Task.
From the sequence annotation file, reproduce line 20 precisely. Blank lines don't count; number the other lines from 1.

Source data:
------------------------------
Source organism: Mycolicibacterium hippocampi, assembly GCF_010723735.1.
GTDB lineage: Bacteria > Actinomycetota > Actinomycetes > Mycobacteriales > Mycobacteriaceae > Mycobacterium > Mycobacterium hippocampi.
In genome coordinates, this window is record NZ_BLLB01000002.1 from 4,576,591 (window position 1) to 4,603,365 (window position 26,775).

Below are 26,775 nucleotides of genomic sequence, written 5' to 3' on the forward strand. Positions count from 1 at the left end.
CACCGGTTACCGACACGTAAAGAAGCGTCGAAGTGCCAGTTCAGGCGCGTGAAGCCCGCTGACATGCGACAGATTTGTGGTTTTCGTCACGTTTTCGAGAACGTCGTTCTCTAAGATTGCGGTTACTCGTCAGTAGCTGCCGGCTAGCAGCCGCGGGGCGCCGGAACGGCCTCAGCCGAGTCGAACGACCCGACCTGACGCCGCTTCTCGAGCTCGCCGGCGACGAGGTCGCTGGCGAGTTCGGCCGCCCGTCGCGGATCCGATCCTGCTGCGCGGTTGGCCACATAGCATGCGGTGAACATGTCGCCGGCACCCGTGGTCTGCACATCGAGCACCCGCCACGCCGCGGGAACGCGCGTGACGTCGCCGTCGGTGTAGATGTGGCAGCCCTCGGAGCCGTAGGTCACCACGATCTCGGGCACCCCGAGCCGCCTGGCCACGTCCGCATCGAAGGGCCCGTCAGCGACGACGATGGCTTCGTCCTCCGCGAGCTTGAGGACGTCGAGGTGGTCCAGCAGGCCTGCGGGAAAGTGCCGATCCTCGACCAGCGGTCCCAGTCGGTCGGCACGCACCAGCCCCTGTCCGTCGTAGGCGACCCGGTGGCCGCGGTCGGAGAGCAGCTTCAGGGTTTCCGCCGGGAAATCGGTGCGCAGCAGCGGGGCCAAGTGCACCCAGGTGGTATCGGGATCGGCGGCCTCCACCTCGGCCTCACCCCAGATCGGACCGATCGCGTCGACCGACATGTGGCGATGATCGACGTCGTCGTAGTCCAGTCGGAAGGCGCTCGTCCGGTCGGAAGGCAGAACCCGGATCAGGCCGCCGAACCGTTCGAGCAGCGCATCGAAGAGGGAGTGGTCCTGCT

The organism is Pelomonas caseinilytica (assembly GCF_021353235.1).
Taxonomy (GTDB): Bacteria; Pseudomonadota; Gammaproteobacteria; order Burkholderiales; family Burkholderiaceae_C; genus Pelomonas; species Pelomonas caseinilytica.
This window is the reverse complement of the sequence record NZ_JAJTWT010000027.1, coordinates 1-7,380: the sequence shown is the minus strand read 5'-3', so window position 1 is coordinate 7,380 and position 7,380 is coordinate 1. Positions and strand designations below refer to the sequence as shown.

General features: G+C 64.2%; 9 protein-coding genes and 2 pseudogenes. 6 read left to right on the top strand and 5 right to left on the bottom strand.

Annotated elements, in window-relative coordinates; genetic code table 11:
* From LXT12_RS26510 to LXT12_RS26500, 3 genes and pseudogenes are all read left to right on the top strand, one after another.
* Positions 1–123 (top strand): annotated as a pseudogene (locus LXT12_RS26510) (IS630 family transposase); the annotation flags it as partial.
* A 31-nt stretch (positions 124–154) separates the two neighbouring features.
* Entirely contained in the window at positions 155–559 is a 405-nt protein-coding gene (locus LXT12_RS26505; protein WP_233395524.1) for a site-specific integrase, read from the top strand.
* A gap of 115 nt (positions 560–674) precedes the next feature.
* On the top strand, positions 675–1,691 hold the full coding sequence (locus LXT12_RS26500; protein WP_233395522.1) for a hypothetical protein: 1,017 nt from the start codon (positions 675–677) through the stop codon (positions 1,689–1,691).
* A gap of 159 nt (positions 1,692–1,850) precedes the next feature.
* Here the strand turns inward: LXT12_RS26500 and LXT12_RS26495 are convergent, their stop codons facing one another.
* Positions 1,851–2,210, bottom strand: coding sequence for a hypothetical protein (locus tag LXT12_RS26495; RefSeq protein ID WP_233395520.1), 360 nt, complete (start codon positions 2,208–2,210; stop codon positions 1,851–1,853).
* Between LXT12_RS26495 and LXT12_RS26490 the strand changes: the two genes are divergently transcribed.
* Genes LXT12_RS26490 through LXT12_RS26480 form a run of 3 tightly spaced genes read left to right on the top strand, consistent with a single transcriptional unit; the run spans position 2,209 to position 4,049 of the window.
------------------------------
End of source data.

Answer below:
* Between LXT12_RS26495 and LXT12_RS26490 the strand changes: the two genes are divergently transcribed.